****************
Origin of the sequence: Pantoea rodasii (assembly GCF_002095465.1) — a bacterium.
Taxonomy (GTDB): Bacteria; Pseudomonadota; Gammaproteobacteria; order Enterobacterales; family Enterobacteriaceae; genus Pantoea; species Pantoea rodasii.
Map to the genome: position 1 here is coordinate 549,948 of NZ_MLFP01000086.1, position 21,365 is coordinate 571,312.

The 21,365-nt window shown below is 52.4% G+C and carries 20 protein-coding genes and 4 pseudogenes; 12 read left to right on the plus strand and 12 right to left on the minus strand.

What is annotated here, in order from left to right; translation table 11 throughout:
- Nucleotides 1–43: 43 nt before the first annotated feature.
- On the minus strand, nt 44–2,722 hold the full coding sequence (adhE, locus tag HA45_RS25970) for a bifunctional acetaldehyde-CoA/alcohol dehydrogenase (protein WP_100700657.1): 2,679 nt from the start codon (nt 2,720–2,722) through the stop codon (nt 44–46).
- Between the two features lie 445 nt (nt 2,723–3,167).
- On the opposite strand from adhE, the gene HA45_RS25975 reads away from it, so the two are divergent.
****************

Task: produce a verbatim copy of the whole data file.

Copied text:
Origin of the sequence: Pantoea rodasii (assembly GCF_002095465.1) — a bacterium.
Taxonomy (GTDB): Bacteria; Pseudomonadota; Gammaproteobacteria; order Enterobacterales; family Enterobacteriaceae; genus Pantoea; species Pantoea rodasii.
Map to the genome: position 1 here is coordinate 549,948 of NZ_MLFP01000086.1, position 21,365 is coordinate 571,312.

The 21,365-nt window shown below is 52.4% G+C and carries 20 protein-coding genes and 4 pseudogenes; 12 read left to right on the plus strand and 12 right to left on the minus strand.

What is annotated here, in order from left to right; translation table 11 throughout:
- Nucleotides 1–43: 43 nt before the first annotated feature.
- On the minus strand, nt 44–2,722 hold the full coding sequence (adhE, locus tag HA45_RS25970) for a bifunctional acetaldehyde-CoA/alcohol dehydrogenase (protein WP_100700657.1): 2,679 nt from the start codon (nt 2,720–2,722) through the stop codon (nt 44–46).
- Between the two features lie 445 nt (nt 2,723–3,167).
- On the opposite strand from adhE, the gene HA45_RS25975 reads away from it, so the two are divergent.